Late-night alcohol sales ban to be implemented nationally from next weekend

A pub in Tallinn's old town. The late-night alcohol sales ban in place in the capital is soon to apply nationally.
A pub in Tallinn's old town. The late-night alcohol sales ban in place in the capital is soon to apply nationally. Source: Google Maps

Late-night alcohol sales will be banned nationwide, including in hotels as well as bars, pubs, clubs, restaurants and cafes from midnight next Friday, in an effort to curb the spread of the coronavirus. The ban, put in place by government order rather than an act, is to be in place for a month, but will be subject to review. It replaces regional bans in Harju and Ida-Viru counties installed by the police.

From midnight, Friday September 25, until 10.00 a.m. the following morning, alcohol sales will be forbidden in all points of sale, including bars, nightclubs, restaurants, theater restaurants or buffets, and hotels. Alcohol sales in stores continue to end at 10 p.m. 

"There has been a sharp increase in the spread of COVID-19 infections in Estonia, and as a result establishing a nationwide restriction is both necessary and justified," Prime Minister Jüri Ratas (Center) told ETV's "Aktuaalne kaamera" (AK) news show. 

The restriction is in place until October 24 inclusive, and local authorities bear the responsibility of ensuring compliance with the law, which is a government order similar to those issued during the coronavirus emergency situation in March to May, rather than an act. The latter would require going through the process of debating, voting and amendment at the Riigikogu before being sent to the president for her assent.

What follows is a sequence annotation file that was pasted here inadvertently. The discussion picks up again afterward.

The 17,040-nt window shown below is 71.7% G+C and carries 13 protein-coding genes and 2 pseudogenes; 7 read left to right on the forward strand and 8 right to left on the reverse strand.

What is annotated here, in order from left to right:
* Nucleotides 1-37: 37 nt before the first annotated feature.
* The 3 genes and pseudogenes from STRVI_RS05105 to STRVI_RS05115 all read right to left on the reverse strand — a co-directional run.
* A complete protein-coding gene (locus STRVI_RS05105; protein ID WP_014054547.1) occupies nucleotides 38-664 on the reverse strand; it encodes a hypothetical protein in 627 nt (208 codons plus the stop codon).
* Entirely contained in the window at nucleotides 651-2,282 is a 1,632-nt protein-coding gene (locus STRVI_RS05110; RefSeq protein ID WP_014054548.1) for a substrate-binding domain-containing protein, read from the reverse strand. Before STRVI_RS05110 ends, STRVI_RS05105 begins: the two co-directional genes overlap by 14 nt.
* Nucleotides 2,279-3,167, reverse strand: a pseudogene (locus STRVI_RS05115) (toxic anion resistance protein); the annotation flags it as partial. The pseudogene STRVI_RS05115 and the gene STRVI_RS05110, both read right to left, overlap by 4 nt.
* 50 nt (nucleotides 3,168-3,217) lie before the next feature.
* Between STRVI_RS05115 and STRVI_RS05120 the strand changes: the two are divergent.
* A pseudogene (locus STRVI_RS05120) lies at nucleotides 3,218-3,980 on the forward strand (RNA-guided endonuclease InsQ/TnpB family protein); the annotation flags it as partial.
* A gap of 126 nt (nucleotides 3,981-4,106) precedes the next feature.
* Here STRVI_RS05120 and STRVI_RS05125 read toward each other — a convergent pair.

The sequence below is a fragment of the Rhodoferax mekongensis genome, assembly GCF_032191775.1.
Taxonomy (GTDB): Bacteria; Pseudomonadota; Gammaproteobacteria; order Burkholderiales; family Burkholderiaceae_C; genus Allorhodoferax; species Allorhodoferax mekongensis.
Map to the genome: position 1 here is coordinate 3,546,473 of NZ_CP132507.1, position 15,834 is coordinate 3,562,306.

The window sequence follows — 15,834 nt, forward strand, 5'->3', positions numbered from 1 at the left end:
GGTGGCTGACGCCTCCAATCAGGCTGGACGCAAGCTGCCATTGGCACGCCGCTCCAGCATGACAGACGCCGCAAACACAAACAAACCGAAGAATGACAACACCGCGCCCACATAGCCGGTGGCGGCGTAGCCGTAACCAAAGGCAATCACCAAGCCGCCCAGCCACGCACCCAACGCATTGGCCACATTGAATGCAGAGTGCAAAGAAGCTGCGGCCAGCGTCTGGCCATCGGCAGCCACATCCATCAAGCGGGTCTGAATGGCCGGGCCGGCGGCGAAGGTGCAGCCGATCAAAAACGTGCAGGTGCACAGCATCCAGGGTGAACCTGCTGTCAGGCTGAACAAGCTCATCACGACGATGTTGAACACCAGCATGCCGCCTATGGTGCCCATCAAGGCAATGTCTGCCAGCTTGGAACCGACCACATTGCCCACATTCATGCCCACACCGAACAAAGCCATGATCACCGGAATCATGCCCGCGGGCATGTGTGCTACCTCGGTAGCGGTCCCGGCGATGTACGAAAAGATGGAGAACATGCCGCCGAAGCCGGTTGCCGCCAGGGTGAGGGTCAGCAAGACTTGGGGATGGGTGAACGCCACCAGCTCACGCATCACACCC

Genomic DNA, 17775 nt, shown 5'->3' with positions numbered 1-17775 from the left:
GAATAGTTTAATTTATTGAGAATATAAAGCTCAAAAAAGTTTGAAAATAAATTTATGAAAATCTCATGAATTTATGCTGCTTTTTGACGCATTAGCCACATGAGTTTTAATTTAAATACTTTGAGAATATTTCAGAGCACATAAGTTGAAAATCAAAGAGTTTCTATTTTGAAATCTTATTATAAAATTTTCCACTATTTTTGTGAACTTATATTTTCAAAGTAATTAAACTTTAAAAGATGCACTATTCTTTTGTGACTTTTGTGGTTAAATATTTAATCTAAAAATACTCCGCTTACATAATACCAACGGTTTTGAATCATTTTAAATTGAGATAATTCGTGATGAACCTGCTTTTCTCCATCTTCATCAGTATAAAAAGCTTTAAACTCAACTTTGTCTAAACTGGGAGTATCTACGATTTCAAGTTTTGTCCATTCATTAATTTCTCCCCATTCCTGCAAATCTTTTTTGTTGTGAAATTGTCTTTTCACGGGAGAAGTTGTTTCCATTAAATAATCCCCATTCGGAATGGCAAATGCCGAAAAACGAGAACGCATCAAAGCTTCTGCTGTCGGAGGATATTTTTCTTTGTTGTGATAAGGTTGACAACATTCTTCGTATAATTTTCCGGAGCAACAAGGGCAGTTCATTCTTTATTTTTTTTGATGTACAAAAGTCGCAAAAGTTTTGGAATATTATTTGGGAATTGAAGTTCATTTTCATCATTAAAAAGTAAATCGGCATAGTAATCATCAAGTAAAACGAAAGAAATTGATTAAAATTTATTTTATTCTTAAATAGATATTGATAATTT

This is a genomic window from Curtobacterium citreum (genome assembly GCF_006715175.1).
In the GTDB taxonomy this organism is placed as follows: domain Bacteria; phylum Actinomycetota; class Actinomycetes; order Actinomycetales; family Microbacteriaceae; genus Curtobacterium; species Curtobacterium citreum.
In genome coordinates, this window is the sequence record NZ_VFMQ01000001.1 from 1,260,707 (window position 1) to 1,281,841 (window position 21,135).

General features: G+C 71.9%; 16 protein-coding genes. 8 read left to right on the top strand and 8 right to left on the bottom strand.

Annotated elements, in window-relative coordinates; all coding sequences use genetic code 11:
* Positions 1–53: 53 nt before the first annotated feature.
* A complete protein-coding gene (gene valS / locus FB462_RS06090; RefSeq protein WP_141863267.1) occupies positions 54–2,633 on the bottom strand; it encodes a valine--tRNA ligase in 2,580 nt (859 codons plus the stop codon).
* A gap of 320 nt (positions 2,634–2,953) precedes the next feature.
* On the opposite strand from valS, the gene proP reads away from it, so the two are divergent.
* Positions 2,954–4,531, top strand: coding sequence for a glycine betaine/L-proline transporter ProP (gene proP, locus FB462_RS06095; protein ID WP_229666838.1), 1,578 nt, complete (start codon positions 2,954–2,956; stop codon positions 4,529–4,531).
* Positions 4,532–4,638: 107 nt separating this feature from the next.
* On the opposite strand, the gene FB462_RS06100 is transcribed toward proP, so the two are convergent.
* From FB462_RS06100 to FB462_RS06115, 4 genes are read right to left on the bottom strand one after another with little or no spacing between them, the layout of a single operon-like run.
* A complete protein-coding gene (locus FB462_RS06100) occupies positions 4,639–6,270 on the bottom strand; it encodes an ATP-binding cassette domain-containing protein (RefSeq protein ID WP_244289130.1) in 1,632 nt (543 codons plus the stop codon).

Regional bans in Harju and Ida-Viru counties imposed by the Police and Border Guard Board (PPA) will expire at midnight next Friday, to be superseded with immediate effect by the national order. 

Earlier bans in Tartu County, established after a coronavirus outbreak centered on entertainment establishments there, and Valga, Põlva and Võru counties, imposed shortly before the WRC Rally Estonia earlier this month, have already expired. 

The prime minister noted that the ban was related to potential COVID-19 at parties and other social gatherings. 

"As we have seen, the coronavirus spreads particularly well at parties. Unfortunately, alcohol consumption affects people's behavior in a way that can promote the spread of the virus," he told AK. 

The COVID-19 rate in Estonia has risen from 4.4 per 100,000 inhabitants at the beginning of August, to nearly double that in mid-August at 8.4, tripling since then to 25.36 as of September 17, the Health Board (Terviseamet) says, adding that outbreaks in bars in Tartu and Ida-Viru counties was partly responsible.

Only four counties, Hiiu, Järva, Põlva and Valga, located in different parts of the country, have seen no new COVID-19 cases in the past 14 days, though over 30 new cases still have to have their location of origin – based on population register data on where an individual resides – established, the board says. 

The government reportedly relied on its scientific council (Valitsuse teadusnõukoda), set up at the beginning of the pandemic in March, in making its alcohol ban decision. 

Social affairs minister Tanel Kiik (Center) said that the government had also consulted with business and event organizers ahead of the ban, which as noted comes into effect next week, to give them time to prepare for the restriction and to help ensure that the measure was genuinely needed. 

Late alcohol sales in Tallinn are already forbidden after 10 p.m. under the PPA regulation at the time of writing, meaning the development prolongs the ban, albeit on a different legal basis. 

The government says it will review the measure one week before it is due to expire, i.e. around October 17. 

The government order is separate from a proposed Tallinn City Government bill which would curb late night alcohol sales. The local government law would apply only in Tallinn, and had already been on the table when the COVID-19 pandemic began. It addressed primarily concerns from central Tallinn local residents over noise issues surrounding clubs and other night spots, and would forbid the sale of alcoholic drinks much later (in the small hours of the following morning) than the national government order, as well as set out more clearly the definition of a nightclub. 


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Editor: Andrew Whyte

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